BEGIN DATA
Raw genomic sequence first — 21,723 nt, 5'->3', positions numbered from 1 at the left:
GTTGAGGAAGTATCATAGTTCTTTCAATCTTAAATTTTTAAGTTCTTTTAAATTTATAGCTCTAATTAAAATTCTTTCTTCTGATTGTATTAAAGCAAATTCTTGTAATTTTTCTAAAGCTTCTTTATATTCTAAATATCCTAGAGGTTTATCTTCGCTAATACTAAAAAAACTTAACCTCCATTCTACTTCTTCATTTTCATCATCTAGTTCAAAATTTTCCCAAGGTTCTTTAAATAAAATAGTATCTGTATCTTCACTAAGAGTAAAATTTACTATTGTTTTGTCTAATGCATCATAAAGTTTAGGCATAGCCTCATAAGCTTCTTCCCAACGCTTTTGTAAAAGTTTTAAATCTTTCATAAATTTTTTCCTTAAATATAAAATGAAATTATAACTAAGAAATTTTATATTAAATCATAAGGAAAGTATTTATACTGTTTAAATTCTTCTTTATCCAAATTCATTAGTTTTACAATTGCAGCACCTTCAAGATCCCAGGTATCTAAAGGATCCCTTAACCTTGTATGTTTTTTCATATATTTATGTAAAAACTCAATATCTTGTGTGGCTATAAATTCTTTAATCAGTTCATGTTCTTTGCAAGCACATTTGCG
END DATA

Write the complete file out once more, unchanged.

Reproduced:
Raw genomic sequence first — 21,723 nt, 5'->3', positions numbered from 1 at the left:
GTTGAGGAAGTATCATAGTTCTTTCAATCTTAAATTTTTAAGTTCTTTTAAATTTATAGCTCTAATTAAAATTCTTTCTTCTGATTGTATTAAAGCAAATTCTTGTAATTTTTCTAAAGCTTCTTTATATTCTAAATATCCTAGAGGTTTATCTTCGCTAATACTAAAAAAACTTAACCTCCATTCTACTTCTTCATTTTCATCATCTAGTTCAAAATTTTCCCAAGGTTCTTTAAATAAAATAGTATCTGTATCTTCACTAAGAGTAAAATTTACTATTGTTTTGTCTAATGCATCATAAAGTTTAGGCATAGCCTCATAAGCTTCTTCCCAACGCTTTTGTAAAAGTTTTAAATCTTTCATAAATTTTTTCCTTAAATATAAAATGAAATTATAACTAAGAAATTTTATATTAAATCATAAGGAAAGTATTTATACTGTTTAAATTCTTCTTTATCCAAATTCATTAGTTTTACAATTGCAGCACCTTCAAGATCCCAGGTATCTAAAGGATCCCTTAACCTTGTATGTTTTTTCATATATTTATGTAAAAACTCAATATCTTGTGTGGCTATAAATTCTTTAATCAGTTCATGTTCTTTGCAAGCACATTTGCG